'SC has over-reached with Collegium system': Law scholar R Sudarshan
The Supreme Court's latest observation – for an 'introspection' into the collegium system of judicial appointments – has rekindled the debate on the efficacy of the age-old appointing process.
Amid the rising instances of allegations of judicial corruption, should the government be allowed to have a greater say in appointing judges?
Professor Ramaswamy Sudarshan, Dean and Executive Director at the Centre for Ethics, Law and Political Economy, Jindal School of Government and Public Policy, asserts the ethical standard of judges will only worsen if the judiciary has an undue say in the selection of judges.
In an interview with Catch, Sudarshan, a former Rhodes Scholar at Oxford University who has done extensive research on the interface of law and economics, governance and public policy, said the SC should have allowed the National Judicial Appointments Commission (NJAC) to function, rather than striking it down as 'unconstitutional'.
He also pointed to the rising authoritarianism in the behaviour of the three branches of government – the Legislature, the Executive and the Judiciary.
Excerpts from the interview:
On Supreme Court's role in protecting and furthering principles enshrined in the Constitution
The Supreme Court of India has been, since 1950, very creative in its jurisprudence. It has strived to uphold what Dr BR Ambedkar called 'constitutional morality'. It has been misunderstood and criticised by the political class, which castigated its judges as 'upper class' and 'upper caste' people when the court struck down land reform laws, the executive order abolishing privy purses to rulers of the princely states of British India, and the nationalisation of banks.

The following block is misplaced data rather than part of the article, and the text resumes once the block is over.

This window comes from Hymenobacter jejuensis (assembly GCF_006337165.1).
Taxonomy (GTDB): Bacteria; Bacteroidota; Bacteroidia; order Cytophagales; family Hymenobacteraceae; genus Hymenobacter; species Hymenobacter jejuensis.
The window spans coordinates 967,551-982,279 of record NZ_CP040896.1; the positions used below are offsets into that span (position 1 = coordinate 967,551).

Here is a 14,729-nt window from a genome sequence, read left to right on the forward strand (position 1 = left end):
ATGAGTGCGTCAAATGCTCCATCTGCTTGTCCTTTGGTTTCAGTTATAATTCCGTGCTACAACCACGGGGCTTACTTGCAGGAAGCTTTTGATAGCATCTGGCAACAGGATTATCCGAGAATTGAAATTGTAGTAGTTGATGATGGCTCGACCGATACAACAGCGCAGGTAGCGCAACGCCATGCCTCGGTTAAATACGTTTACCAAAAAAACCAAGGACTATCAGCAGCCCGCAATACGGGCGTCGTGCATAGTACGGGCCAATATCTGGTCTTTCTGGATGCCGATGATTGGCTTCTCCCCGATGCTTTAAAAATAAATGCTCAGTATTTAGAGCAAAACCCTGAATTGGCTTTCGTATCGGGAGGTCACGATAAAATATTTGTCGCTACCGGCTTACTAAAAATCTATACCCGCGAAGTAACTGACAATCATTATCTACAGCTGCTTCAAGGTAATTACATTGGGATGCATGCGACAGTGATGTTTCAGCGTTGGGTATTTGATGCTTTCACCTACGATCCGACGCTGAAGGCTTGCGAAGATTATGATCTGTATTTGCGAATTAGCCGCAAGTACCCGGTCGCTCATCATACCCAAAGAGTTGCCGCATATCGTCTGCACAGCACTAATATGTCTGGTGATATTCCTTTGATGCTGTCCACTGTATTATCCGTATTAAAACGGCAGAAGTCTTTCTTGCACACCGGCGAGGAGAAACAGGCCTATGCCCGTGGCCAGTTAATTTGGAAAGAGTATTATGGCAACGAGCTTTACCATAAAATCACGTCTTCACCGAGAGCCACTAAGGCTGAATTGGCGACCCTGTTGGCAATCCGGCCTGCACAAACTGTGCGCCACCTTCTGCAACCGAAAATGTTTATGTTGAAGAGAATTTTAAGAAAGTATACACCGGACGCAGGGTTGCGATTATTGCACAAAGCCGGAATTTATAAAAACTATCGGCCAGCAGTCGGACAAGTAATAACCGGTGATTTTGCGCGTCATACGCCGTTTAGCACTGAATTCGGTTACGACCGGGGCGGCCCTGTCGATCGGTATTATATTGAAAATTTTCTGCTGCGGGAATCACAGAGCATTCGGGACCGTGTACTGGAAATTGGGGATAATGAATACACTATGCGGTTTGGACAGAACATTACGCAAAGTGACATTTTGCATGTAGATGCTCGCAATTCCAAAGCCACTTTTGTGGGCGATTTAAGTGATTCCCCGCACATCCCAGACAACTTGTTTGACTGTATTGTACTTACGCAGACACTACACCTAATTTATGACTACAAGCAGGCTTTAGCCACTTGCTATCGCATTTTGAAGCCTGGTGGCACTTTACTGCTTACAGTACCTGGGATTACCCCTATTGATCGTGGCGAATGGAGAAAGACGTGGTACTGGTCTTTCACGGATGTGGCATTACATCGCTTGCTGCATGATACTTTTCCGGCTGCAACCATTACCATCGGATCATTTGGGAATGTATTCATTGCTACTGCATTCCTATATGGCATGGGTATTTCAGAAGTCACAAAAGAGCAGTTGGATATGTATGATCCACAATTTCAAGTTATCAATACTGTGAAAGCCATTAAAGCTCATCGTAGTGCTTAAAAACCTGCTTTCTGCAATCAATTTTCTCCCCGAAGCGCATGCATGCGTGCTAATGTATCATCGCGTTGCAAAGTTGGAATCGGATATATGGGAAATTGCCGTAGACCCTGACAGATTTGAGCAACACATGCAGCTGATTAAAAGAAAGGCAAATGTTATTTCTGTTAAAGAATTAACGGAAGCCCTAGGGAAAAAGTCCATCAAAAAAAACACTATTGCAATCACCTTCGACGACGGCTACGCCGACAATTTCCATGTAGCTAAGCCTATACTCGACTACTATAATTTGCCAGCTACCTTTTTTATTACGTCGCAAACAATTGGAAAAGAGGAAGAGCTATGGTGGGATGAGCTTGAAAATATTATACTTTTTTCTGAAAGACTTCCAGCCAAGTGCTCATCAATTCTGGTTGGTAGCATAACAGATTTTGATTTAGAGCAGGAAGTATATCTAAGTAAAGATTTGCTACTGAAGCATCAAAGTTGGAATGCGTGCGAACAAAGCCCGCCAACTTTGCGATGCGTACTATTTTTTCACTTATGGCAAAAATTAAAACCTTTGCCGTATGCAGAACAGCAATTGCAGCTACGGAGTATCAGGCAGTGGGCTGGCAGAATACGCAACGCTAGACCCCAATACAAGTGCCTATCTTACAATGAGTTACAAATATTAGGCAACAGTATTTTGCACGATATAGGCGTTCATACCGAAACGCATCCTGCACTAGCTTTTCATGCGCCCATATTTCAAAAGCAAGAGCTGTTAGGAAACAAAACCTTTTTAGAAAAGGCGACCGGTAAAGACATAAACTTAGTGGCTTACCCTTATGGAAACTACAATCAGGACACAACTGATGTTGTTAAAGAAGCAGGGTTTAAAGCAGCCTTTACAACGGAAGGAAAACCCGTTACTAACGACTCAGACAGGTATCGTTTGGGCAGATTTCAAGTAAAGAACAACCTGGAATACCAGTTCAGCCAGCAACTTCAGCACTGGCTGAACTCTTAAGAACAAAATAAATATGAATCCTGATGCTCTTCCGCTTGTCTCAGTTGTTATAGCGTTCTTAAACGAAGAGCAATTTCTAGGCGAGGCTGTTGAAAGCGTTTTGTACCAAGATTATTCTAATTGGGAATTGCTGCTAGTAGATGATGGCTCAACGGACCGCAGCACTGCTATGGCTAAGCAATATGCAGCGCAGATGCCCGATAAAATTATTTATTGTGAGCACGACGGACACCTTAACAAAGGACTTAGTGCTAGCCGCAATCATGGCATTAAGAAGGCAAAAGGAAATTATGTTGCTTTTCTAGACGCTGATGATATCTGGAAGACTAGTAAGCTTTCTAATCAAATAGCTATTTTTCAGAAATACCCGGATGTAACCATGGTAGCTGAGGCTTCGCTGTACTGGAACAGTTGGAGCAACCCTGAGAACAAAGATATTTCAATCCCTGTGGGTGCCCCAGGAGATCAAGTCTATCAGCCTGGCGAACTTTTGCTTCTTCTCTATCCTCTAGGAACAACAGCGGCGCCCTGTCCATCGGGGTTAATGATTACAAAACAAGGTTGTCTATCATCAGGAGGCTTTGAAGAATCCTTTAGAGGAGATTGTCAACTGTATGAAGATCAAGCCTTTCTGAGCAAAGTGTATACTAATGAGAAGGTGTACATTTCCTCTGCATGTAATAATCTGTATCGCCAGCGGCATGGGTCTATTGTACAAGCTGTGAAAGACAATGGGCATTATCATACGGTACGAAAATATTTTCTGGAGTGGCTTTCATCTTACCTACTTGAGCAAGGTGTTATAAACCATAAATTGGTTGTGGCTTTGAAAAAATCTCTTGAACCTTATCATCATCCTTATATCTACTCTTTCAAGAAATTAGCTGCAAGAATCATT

The point is that the court held that the right to property applies equally to the zamindars of large estates as it does to the owner of a small piece of land; that a constitutional guarantee of privy purses to former rulers could only be revoked by a proper constitutional amendment, etc.
The attempt by the Supreme Court, led by Justice K Subba Rao in 1967, to protect fundamental rights from being whittled down through constitutional amendments was motivated by constitutional morality, not by a love for the right to property.
The decision to shift its special protection from fundamental rights provisions in Part III of the Constitution to a broader idea of the 'basic structure and framework' of the Constitution, in 1973, was motivated by the court fearing that a single party with two-thirds majority could run a bulldozer over the essential features of the Constitution, ie, India must remain a republic (a political dynasty cannot convert it into a monarchy), preserve its federal structure, and uphold judicial review.
But for the judicial protection of the 'basic structure and framework' of the Constitution, the Union government could have continued its past practice taking over power in states by dismissing elected governments on flimsy allegations of breakdown of law and order, and we would have had the Maintenance of Internal Security Act, allowing preventive detention with no reasons given, permanently entrenched.
The creation of Public Interest Litigation or Social Action Litigation, as it should be accurately described according to Prof. Upendra Baxi, is another important innovation in jurisprudence.
No court in the annals of the history of jurisprudence has done more to safeguard and protect the Constitution than has the Supreme Court of India.
On SC's continued refusal to allow government a say in the appointment of judges to higher judiciary
The Supreme Court has played a sterling role as the protector of the Constitution against the risk of arbitrary executive action and majoritarian manipulation of constitutional norms and values. But having done that, it has over-reached itself and arrogated to itself the power to select members of the judiciary in the High Courts and in the Supreme Court.
The sanctity of judicial review does not warrant the emasculation of the Executive's role in selecting judges. The Collegium of the Supreme Court, which draws up the shortlist for appointments now, has selection criteria that are not transparent and clear, just as it was when the Executive used to draw up the initial shortlist to consult with the Chief Justice and senior judges of the Supreme Court.
The Supreme Court's enhanced role in selecting judges can lead to cronyism and damage the independence of the judiciary.